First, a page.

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Expand chart
Data: EPI analysis of Current Population Survey, Census Bureau American Community Survey via IPUMS Abacus; Chart: Andrew Witherspoon/Axios

Young and less educated men are losing their place in the U.S. workforce.

Why it matters: Technology and automation, shrinking unions and changing family dynamics have transformed the role of men in the workforce, while male high school graduates either need to pursue higher education or enter lower-paid industries traditionally dominated by women.

1. The shifting workforce

Technology, globalization and the shrinking of unions have led to lower wages and disappearing blue collar jobs, Harry Holzer, an economist at Georgetown University and former chief economist for the Department of Labor, told Axios.

  • In their place, unskilled jobs in health care and secretarial work are booming — occupations traditionally dominated by women. But sociologists have found young men reluctant to take what they perceive to be "woman" jobs.
  • "They don't see themselves as doing that or think it's a feminized job," Robert Moffitt from John Hopkins University told Axios. "Even though the wages are not too bad, they don't want to enter those occupations."

Be smart: Less educated women have seen their wages rise as their male counterparts' have fallen, but women are still less likely to be in the workforce than men, hold far fewer leadership roles and in many cases are paid less.

2. The modern family

Establishing financial stability is no longer a prerequisite for sex or even fatherhood, and 40% of U.S. babies are now born out of wedlock.

  • "An ironic consequence of the sexual revolution is that by making sex outside of marriage safer and more permissible, it may also have reduced the incentive for people to marry," said David Autor an economist at the Massachusetts Institute of Technology.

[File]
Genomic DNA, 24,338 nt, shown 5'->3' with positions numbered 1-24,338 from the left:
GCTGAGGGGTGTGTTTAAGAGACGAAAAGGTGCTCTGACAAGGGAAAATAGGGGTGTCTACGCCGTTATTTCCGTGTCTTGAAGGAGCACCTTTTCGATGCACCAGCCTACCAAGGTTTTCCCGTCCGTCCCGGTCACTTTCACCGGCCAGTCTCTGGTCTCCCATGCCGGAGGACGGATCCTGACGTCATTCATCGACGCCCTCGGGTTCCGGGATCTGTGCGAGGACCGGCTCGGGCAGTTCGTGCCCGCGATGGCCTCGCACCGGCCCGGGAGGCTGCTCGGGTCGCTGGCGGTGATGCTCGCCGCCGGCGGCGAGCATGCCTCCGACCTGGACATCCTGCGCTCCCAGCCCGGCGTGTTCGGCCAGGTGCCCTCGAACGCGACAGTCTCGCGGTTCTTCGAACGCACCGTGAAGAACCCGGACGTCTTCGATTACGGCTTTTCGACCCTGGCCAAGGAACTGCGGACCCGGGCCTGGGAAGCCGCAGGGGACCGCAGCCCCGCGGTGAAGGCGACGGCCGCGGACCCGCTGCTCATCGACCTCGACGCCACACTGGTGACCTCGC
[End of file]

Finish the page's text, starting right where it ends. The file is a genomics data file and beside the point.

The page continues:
• At the same time, unmarried fathers aren't faced with the same societal expectation that they provide financially for their children. "They don't feel as burning a need to work," Autor said.
"The opportunities that [men are] facing don't align with their expectations, and it's also somehow socially acceptable for them not to be working,"
— Katharine Abraham, Director of the Maryland Center for Economics and Policy and former Commissioner of the Bureau of Labor Statistics
3. Drugs and prison

Men have also been disproportionately impacted by high incarceration rates and the opioid epidemic. Finding a job with a criminal record is extremely difficult and keeping a job is much harder while struggling with addiction, multiple economists said.

  • Yes, but: The relation between employment and opioids or incarceration is cyclical — those who are unable to find work are also more likely to turn to crime or addiction, Abraham pointed out.

What's next: These trends exist in a healthy economy and tight labor markets. Most economists predict an economic downturn would be disastrous for young, uneducated men looking for a job. But there's one optimistic trend: Americans are more educated than ever, and college degrees are generally paying off.

Go deeper

Civil rights leaders plan a day of voting rights marches

Martin Luther King III and Rev. Al Sharpton. Photo: Cheriss May/Getty Images

Civil rights leaders from Washington to Phoenix are planning marches on Aug. 28 to push Congress to pass new protections around voting rights.

Why it matters: A landmark voting rights proposal remains stalled in the U.S. Senate, as Sens. Joe Manchin (D-W.V.), Kyrsten Sinema (D-Ariz.) and other moderates block efforts at filibuster reforms to advance a bill held up by Republicans.

Latinos twice as likely as white people to die from gunfire

Expand chart
Data: Violence Policy Center; Chart: Will Chase/Axios

Nearly 3,000 Latinos each year have died from gunfire in the United States over the last two decades, making them twice as likely to be shot to death than white non-Hispanics, according to a study from the Violence Policy Center.

By the numbers: Almost 70,000 Latinos were killed with firearms between 1999 and 2019, 66% of them in homicides, according to the center’s data analysis.

Top labor leader Richard Trumka dies unexpectedly at 72

Photo: Samuel Corum/Getty Images

AFL-CIO President Richard Trumka, who led the largest federation of unions in the country for over a decade, has died at 72.

The big picture: Trumka began working as a coal miner in 1968 and would go on to dedicate his life to the labor movement, including as president of the 12.5 million-member AFL-CIO beginning in 2009.